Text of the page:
The shiga toxin-producing Escherichia coli (STEC) bacterium poses a serious public health risk as it can cause life threatening condition hemorrhagic colitis and hemolytic uremic syndrome besides diarrhea. STEC is associated with several food related outbreaks worldwide, including the famous one in Germany in 2011. We used rapid molecular diagnostics, including sequencing of the whole bacterial genome, to reveal the public health risks of STEC circulating in the Netherlands by determining virulence and antibiotic resistance, and other molecular properties of STEC isolated from Dutch patients. No correlation was found between the severity of the disease and specific types of STEC. Our results showed that STEC may originate from different kinds of E. coli, including the ones found in normal human and animal gut flora, by acquiring the Shiga toxin (Stx) encoding bacteriophage. We also proved that some stx negative E. coli types, but carrying other virulence genes of STEC, are in fact members of STEC although they are not diagnosed as such. Either they have lost the Stx bacteriophage or could be progenitor of STEC being prepared to acquire the phage. We also diagnosed patients with an STEC type, very similar to the 2011 German outbreak one. Furthermore, we showed that, although some specific types of STEC are known to cause outbreaks, none of the other types should be neglected as they may evolve into a new pathogenic clone. Therefore, obtaining more knowledge on and surveillance of STEC is essential to prevent future outbreaks, and modern molecular methods are powerful tools to achieve this.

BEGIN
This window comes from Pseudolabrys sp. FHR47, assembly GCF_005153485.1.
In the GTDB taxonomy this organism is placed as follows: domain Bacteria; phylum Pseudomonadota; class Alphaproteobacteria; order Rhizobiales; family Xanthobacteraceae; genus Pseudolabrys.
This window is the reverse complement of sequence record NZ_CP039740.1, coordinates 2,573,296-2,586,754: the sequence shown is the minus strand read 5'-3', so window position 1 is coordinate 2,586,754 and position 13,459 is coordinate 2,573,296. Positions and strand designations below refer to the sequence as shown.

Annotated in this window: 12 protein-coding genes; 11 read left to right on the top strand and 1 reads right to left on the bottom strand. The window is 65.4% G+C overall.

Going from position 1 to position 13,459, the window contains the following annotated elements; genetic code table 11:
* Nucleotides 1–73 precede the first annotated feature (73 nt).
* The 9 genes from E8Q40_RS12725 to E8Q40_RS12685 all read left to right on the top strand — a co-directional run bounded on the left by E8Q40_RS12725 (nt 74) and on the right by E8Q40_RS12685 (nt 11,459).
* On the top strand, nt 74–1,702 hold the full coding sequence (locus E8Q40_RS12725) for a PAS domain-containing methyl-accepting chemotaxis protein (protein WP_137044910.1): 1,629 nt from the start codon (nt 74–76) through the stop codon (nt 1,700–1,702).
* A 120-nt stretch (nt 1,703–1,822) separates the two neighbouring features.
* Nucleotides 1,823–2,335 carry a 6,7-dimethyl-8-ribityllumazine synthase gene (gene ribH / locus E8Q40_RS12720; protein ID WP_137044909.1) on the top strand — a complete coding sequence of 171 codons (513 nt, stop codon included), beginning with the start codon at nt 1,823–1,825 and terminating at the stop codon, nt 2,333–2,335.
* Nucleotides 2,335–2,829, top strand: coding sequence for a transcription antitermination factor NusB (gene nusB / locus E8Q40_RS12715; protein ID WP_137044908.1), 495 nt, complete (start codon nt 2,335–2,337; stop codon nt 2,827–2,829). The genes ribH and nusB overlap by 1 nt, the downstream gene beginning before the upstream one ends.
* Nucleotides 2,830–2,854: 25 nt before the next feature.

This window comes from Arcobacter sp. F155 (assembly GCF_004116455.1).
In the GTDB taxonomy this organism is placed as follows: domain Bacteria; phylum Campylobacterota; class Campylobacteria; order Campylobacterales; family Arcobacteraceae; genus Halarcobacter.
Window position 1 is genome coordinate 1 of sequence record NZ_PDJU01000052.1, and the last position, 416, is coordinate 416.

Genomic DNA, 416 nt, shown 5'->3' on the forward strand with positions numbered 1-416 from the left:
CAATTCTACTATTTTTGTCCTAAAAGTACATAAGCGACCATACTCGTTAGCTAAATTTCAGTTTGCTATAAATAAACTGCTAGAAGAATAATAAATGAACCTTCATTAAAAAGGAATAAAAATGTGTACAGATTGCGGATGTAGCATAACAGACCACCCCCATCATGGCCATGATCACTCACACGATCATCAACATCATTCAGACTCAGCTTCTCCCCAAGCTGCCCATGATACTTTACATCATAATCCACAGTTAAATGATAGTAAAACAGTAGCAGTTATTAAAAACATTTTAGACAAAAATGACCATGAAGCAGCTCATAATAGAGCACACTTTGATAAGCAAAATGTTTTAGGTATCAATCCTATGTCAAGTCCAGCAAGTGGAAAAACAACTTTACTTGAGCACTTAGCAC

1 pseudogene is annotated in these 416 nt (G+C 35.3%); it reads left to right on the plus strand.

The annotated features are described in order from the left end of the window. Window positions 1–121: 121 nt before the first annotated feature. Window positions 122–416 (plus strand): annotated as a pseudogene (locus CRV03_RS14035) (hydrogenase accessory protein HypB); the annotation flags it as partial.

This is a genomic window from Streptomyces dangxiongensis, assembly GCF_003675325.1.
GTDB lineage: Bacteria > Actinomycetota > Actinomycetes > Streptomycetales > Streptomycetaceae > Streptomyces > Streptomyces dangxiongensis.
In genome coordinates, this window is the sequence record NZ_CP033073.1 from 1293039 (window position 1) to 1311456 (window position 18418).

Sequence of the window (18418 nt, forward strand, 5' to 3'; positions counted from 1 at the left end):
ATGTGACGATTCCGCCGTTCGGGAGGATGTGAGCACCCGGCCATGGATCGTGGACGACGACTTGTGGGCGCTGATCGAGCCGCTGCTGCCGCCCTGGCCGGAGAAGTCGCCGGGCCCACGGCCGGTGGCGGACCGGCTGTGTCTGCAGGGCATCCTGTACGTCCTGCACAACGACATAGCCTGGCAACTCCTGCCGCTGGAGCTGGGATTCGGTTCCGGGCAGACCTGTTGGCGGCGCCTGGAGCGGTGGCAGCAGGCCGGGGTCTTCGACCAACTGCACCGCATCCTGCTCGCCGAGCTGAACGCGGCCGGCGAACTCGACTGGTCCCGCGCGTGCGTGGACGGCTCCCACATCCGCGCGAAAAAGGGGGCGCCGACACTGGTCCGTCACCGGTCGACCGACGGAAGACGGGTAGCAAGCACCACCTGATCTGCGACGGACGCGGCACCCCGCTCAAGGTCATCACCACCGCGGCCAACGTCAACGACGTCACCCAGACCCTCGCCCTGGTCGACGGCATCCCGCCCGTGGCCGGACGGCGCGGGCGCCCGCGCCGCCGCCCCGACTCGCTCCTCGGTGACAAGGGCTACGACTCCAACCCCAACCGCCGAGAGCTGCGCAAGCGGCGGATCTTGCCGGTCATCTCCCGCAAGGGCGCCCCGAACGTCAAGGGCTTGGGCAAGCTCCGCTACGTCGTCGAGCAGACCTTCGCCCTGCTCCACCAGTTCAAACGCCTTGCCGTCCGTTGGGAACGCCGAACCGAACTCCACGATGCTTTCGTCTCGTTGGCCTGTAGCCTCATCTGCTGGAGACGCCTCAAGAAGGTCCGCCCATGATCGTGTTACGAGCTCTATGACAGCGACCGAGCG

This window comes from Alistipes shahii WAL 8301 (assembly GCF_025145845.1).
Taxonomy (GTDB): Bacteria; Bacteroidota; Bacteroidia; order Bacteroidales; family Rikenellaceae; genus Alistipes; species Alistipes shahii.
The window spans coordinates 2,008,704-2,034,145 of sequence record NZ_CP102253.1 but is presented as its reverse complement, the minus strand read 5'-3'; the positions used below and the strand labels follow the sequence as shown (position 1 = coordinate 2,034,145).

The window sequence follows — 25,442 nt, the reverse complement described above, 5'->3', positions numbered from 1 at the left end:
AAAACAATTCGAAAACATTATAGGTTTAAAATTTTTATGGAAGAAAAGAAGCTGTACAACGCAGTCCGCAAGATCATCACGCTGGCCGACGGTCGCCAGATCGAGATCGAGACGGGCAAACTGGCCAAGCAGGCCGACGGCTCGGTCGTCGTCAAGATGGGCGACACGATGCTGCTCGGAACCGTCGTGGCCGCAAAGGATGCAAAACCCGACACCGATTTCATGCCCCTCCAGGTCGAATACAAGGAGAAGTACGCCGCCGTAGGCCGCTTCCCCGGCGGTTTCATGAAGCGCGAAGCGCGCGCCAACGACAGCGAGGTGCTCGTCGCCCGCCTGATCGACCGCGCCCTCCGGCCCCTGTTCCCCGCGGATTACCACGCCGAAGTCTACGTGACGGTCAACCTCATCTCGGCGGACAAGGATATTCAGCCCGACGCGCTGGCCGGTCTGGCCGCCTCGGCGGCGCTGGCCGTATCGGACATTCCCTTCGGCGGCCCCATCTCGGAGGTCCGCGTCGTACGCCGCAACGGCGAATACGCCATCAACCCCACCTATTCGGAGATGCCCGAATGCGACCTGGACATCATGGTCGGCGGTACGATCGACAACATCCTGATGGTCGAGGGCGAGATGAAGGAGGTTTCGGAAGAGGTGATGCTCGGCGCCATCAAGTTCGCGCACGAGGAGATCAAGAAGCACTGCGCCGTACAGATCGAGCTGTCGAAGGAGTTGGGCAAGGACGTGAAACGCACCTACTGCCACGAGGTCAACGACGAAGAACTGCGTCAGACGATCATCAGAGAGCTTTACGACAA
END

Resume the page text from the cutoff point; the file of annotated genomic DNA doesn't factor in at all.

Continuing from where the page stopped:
|Qualification||Doctor of Philosophy|
|Place of Publication||[Groningen]|
|Publication status||Published - 2017|